"Raising athletes is overrated."

February 6, 2015

Notable Stats

Fast-Twitch, Slow-Brain Conflict Ratio (FTSBCR) – Yes, you may be excited that your child excels at slithering around the monkey bars or in their domination of the youth soccer league, but they also may think they can stand on top of the blender to squeeze into the stove vent.

Breakability Index (BI) – The relationship between athleticism and destroyed objects children test their athleticism on. Measured in shards of glass. 

Sure, everyone wants to be raising a Hall of Fame athlete. So they say. People practically redshirt their kids by the time they are four so that they can get an edge by Kindergarten. To support our children’s athletic possibility, we set aside retirement investments just so we can endow the fee for a former NFL quarterback to teach our child how to be a quarterback.
I had a nice major league career, my wife was a highly competitive ice skater, so in the chromosome lab, the genetics say there is a chance that at least one of our three kids could be a good athlete.
But, how long does it actually take to harness responsible athleticism? What must a child do to explore and develop these “skills” when they are not actually competing or formally practicing? In the meantime, at six, five, and three years old, they interpret “practice” as spinning to dizziness in the grocery store while “bowling” over citizens, or running full sprints in the kitchen that has corners and knifes in it, or my personal favorite, climbing furniture to jump off of while ignoring the blades of the spinning ceiling fan. 
Maybe these are the required steps to athletic greatness. Before you understand the rules of baseball and understand how to properly use a bat, you take a broom and swing it around the house, “accidentally” hitting your sister in the nose. You grab anything that is round (or not round) and throw it in a random direction, just to test physics. Nevermind there is a 50% chance you will hit the dog or put a dent in the cabinet. 
There-in lies the issue with athletes. They sense they have a physicality they want to use, in fact, must use, but they are too young to understand all the rules that govern and control that athleticism. So they practice with your mops, stemware, framed art, or contact lenses.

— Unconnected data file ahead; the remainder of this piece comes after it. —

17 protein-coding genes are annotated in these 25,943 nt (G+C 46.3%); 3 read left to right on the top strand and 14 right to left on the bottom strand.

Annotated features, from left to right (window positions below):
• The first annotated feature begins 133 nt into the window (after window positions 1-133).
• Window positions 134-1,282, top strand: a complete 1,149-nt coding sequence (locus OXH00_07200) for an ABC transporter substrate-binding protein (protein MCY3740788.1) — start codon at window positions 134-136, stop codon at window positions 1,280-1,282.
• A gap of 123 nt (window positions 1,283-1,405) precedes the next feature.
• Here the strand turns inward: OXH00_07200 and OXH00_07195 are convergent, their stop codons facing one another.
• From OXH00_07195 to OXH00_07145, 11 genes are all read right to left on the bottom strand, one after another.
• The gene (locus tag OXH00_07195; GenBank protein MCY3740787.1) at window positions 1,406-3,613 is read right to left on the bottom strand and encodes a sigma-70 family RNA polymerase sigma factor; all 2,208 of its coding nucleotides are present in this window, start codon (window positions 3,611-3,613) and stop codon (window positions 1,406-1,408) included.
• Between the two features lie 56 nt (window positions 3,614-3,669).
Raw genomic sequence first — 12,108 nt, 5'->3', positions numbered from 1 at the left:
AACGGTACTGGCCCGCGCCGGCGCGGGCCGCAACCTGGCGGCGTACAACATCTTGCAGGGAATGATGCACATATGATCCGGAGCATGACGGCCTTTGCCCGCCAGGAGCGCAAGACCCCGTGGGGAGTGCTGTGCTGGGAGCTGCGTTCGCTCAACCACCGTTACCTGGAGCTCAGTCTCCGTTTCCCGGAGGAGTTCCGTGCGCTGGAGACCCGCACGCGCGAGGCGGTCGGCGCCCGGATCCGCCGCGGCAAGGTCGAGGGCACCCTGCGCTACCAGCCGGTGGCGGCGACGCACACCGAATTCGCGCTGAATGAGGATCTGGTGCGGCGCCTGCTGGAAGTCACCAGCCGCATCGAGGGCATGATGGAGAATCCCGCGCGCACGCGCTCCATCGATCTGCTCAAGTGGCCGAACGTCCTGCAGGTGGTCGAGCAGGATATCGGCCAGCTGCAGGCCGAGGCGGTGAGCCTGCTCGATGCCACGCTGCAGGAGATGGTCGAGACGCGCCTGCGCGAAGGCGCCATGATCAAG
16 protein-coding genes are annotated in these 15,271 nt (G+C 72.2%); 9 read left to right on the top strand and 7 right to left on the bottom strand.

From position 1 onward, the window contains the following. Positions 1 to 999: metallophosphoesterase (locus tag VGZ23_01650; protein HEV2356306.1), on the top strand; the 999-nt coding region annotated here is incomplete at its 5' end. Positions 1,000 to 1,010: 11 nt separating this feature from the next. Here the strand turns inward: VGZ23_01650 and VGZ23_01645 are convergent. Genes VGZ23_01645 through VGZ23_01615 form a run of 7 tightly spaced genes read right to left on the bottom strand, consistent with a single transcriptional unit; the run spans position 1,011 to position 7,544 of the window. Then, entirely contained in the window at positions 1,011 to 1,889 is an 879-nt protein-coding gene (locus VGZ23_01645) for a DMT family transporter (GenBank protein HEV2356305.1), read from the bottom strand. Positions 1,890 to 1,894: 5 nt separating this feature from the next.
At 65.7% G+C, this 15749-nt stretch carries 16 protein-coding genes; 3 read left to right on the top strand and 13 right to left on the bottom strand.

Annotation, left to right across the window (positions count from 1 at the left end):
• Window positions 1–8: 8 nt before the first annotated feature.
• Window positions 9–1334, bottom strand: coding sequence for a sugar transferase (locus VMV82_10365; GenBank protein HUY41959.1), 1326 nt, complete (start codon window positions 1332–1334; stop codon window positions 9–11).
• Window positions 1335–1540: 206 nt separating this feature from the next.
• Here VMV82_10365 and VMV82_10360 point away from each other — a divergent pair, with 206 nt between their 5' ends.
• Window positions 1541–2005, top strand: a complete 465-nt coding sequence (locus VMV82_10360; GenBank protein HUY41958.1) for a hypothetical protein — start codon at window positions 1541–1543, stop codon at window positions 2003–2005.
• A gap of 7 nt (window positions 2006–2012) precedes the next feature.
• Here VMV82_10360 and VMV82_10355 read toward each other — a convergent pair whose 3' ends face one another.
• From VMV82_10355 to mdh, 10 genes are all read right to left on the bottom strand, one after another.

We often respond, “we have to get them out of the house so they can run around.” Yes, this is true, but what also is true is once they taste the untethered outdoors, they come home and see your couch as the defensive line of the Pittsburgh Steelers. The hand-sewn heirloom pillows apparently were placed on the dirty floor to represent “astroturf.” The stairs become a slide, their heads become a battering ram, the three-year-old starts to morph into a strike zone for target practice by her elder siblings.
I often wonder what it is like to have a calm and reasonably sedentary, unathletic child. Do they just sit there? When I put them down, are they exactly where I left them? My son learned to roll before he crawled. One day I put him down away from the kitchen area so I could cook and he could play with blocks. I looked up a few minutes later and he had rolled all the way back to the kitchen. No wonder he gets motion sickness. But I will chalk it up to sheer determination. Kudos.
Be careful what you ask for when praying for world-class athletes. Sure, it would be amazing to go to the Olympics one day and see your daughter capture the gold, but just remember, part of that level of greatness involves practice, and that practice will most likely occur inside your living space while you are actually living there.
So if you don’t want frequent trips to the ER or to buy a lot of replacement cost insurance, think twice about young athletes. These young jocks have to practice, have to express their bodies in ways that others may not, and inevitably, that means someone will get hurt, something will get broken, and you will be repeatedly saying “stop running in the house!”.
To see if this resonates, here is the sport and its indoor equivalent:
Baseball – Hitting the dog or sister with an empty art tube, then throwing a paper weight at a glass door for the double play.
Football – Tackling the lamp, then spiking the waterproof camera on the tile floor.
Basketball – Shooting dirty laundry at any opening they see. This includes shower drains, sump pumps, and a window they opened when it was -5 degrees outside. 
Bowling – Pretending to be a gutter ball that miraculously jumps back into the lane, then using your body to knock over all chairs in a ten foot radius. Ooops, one chair was actually an easel with the original Mona Lisa on it.
Tennis – Standing on the bed with a dust mop and hitting a golf ball over a crib and into the face of the youngest in the family. Her face represents the service box. 
Hockey – Using a snow shovel twice their size and trying to hit a tupperware container full of chili. The goal is your laundry basket full of to-be-folded white linens. 
- Doug Glanville
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